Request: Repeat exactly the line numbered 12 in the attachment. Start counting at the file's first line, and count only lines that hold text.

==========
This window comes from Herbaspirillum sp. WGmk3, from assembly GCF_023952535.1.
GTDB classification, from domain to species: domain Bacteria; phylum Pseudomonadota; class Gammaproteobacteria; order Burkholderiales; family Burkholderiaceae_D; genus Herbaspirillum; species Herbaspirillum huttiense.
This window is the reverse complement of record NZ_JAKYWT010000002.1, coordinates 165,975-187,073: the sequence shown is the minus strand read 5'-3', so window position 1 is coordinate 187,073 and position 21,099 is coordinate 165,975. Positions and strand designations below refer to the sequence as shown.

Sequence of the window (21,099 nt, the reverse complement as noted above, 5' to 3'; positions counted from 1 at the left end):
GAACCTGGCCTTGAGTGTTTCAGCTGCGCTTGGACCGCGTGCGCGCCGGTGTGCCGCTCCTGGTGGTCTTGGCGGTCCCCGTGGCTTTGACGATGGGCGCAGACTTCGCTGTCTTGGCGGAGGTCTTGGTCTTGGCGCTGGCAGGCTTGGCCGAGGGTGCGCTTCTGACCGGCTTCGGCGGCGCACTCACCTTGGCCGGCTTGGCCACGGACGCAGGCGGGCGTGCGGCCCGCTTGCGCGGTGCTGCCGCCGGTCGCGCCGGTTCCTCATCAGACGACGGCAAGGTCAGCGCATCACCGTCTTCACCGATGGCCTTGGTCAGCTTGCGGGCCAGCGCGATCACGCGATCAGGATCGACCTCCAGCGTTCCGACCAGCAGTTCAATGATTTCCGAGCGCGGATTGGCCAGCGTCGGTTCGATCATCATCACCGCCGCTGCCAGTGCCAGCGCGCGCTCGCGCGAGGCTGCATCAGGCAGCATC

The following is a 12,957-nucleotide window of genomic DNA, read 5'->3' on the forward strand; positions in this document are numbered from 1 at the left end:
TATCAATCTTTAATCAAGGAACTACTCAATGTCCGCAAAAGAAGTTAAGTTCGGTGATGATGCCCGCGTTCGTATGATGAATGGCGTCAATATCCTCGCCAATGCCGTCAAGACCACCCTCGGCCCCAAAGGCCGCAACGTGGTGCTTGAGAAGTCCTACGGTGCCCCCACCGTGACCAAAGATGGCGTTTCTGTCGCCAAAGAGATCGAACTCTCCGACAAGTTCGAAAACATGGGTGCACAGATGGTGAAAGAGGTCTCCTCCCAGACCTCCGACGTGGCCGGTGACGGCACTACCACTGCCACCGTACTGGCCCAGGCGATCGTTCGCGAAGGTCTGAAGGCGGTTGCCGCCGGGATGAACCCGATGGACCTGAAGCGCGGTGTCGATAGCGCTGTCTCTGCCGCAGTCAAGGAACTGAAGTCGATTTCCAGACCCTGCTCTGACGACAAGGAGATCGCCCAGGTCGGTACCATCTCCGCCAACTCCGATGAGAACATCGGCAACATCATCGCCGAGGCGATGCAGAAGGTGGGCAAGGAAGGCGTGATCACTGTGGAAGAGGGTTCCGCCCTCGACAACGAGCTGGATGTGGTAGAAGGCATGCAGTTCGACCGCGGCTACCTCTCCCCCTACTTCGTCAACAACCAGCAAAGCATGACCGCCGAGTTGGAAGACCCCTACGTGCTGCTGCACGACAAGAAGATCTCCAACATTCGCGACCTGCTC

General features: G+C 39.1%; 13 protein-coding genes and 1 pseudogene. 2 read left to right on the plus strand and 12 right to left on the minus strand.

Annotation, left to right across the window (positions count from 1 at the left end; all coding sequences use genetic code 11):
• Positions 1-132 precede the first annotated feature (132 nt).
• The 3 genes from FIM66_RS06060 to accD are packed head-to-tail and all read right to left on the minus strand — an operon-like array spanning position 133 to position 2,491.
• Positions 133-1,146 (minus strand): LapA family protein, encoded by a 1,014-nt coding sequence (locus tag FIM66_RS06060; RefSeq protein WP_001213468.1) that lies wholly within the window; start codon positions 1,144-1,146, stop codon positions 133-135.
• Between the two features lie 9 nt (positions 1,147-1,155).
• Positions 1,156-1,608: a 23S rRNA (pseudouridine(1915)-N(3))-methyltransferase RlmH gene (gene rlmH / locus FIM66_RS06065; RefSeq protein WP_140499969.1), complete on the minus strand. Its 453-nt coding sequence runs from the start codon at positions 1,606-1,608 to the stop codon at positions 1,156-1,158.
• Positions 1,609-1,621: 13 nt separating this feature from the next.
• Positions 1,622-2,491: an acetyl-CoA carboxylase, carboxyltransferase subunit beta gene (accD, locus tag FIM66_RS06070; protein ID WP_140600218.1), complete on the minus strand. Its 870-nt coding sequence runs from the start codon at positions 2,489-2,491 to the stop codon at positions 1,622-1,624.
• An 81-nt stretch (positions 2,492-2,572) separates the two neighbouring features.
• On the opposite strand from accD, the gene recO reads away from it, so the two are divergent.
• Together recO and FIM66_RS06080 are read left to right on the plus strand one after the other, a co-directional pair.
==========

• Positions 133-1,146 (minus strand): LapA family protein, encoded by a 1,014-nt coding sequence (locus tag FIM66_RS06060; RefSeq protein WP_001213468.1) that lies wholly within the window; start codon positions 1,144-1,146, stop codon positions 133-135.